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Compound optimization in LC-MS/MS—Why does it matter?

23 Jan 2024

Compound optimization, also referred to as tuning, is the process in which mass spectrometry parameters such as the precursor/product ions, collision energies, and other voltages are optimized for each analyte. Compound optimization can often be overlooked. It might seem easier to find an article or application note and just use the compound settings for a specific analyte, but this shortcut might have consequences for the analyte performance. All mass spectrometers differ from one another; even ones of the same make and model. Because of this variability, transition parameters that work for one instrument may not be optimal for another instrument. This can result in a loss of sensitivity and may impact the detection limits for a particular compound.

In the example below, three compounds were assessed to see how using optimized compound settings impacted analyte response. Settings for cocaine, morphine, and Δ9-THC were optimized on a Shimadzu LCMS-8045. Another set of settings for these analytes were obtained from an LC-MS/MS method featured in a journal article1. The optimized and literature settings are listed below.

Table 1. Analyte settings optimized in-lab on Shimadzu LCMS-8045.

Analyte Ion Mode Parent Product Q1 Pre Bias (V) CE Q3 Pre Bias (V)
Cocaine ESI+ 303.90 182.10 -16 -20 -19
82.15 -16 -30 -16
Morphine ESI+ 285.90 201.05 -15 -27 -21
152.15 -11 -55 -28
Δ9-THC ESI+ 315.10 193.05 -23 -24 -20
123.25 -16 -35 -23


Table 2. Analyte settings obtained from journal article (not optimized in-lab)1.

Analyte Ion Mode Parent Product Q1 Pre Bias (V) CE Q3 Pre Bias (V)
Cocaine ESI+ 304.00 182.00 -20 -18 -18
82.00 -20 -31 -14
Morphine ESI+ 286.20 152.20 -20 -55 -30
201.20 -20 -25 -12
Δ9-THC ESI+ 315.00 193.30 -16 -23 -19
123.10 -16 -34 -12


A sample containing the analytes at a concentration of 100 ng/mL was run on two methods, one using the optimized and one using the literature settings. All other method parameters were the same for both methods. The peak heights and areas were compared for each analyte using the optimized versus literature settings.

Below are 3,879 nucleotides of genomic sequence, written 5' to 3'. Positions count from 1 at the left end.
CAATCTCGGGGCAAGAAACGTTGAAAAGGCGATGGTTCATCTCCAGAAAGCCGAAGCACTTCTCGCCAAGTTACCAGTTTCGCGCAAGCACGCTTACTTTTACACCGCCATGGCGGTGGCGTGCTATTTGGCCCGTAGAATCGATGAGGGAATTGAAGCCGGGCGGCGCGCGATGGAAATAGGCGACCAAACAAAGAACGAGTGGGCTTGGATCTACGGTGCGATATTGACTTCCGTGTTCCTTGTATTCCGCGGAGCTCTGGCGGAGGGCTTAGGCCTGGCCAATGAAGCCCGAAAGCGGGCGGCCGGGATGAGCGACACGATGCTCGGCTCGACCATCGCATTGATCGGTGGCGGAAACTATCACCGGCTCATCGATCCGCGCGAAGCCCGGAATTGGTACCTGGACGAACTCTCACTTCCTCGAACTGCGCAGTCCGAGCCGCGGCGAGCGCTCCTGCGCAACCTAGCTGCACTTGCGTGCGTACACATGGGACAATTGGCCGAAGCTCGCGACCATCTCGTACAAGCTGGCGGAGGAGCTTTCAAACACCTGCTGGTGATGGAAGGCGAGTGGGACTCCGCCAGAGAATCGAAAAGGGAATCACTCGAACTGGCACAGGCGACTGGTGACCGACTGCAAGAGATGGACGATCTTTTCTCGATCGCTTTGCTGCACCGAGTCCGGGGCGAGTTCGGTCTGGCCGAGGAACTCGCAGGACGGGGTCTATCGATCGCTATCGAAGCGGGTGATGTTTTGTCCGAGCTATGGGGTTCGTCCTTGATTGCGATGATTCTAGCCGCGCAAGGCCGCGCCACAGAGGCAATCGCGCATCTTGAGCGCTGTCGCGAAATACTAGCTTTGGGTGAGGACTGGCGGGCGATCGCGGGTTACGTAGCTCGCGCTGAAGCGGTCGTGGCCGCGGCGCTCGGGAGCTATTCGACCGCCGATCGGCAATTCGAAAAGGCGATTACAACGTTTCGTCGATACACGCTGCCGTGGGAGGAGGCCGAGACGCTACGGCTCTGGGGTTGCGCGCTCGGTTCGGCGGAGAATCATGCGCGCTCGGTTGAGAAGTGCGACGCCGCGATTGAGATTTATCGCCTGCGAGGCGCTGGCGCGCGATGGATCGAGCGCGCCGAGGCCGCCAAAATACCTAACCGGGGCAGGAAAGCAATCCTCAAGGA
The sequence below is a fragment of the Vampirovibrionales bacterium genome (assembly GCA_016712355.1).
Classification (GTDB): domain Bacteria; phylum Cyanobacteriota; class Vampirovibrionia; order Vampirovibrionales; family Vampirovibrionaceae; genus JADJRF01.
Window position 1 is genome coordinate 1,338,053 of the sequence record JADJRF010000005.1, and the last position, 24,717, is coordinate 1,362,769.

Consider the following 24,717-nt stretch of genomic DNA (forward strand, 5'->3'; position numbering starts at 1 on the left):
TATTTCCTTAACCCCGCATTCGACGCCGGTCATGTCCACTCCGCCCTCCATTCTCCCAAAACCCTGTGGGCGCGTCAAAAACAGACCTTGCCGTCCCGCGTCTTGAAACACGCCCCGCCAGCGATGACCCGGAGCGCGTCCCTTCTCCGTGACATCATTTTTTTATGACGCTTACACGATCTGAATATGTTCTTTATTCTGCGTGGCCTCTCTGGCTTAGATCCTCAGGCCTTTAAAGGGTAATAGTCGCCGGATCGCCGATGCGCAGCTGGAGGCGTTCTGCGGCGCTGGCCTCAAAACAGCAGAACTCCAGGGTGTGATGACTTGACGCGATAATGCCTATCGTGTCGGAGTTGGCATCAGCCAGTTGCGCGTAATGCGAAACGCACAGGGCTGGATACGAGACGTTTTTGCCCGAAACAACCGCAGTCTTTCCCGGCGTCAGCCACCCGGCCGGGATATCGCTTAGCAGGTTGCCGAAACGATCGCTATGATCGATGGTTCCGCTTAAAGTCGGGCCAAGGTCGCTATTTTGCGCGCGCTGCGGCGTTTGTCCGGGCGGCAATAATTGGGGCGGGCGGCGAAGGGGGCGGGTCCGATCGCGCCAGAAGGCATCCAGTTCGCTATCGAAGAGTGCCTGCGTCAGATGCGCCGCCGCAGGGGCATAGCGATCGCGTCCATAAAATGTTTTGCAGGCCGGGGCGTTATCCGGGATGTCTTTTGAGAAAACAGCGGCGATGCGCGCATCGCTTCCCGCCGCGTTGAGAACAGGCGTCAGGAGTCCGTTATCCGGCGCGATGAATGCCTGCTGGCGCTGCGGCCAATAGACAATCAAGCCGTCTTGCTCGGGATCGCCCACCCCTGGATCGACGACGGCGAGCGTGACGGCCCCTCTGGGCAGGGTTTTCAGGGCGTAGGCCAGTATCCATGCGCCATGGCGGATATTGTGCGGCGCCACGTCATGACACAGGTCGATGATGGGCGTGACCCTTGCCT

Figure 1. TIC for cocaine using optimized settings.

TIC for cocaine using optimized settings


Figure 2. TIC for cocaine using literature settings.

TIC for cocaine using literature settings


Table 3. Comparison of peak area for optimized versus literature settings.

Analyte Peak Area
(Optimized Settings)
Peak Area
(Unoptimized Settings)
% Decrease
Cocaine 12293511 8656042 -29.58%
Morphine 436044 238450 -45.31%
Δ9-THC 597953 521493 -12.78%


Table 4. Comparison of peak height for optimized versus literature settings.

Analyte Peak Height
(Optimized Settings)
Peak Height
(Unoptimized Settings)
% Decrease
Cocaine 4690398 3341265 -28.76%
Morphine 149075 81472 -45.34%
Δ9-THC 239200 211382 -11.63%


When using the literature settings, peak area and height significantly decreased for all analytes compared to when using the optimized settings. This loss of sensitivity would have definite consequences for achieving low analytical detection limits such as limit of detection (LOD) or limit of quantification (LOQ) for these analytes. This experiment demonstrates the importance of optimizing compound settings per individual LC-MS/MS instruments.

Literature values can still provide useful information. In some instances, it may be acceptable to use the literature settings as is. You might use literature values if they meet your performance goals, as a starting point for compound optimization, or simply as confirmation that the settings you are using are appropriate.

While compound optimization might add an extra step to the method development process, your detection limits will suffer without it. If you aren’t sure how to effectively tune compounds on your lab’s LC-MS/MS, instrument manufacturers can provide step-by-step instructions on how to optimize compounds using your particular system. Happy tuning!


  1. Marilia S Cardoso, Rafael Lanaro, Raul C Dolores, Damila R Morais, Ana Carolina Furiozo Arantes, Karina Diniz Oliveira, Jose Luiz Costa, Determination of Drugs of Abuse in Hair by LC–MS-MS: Application to Suicide Attempts Investigation, Journal of Analytical Toxicology, Volume 46, Issue 5, June 2022, Pages 577–581,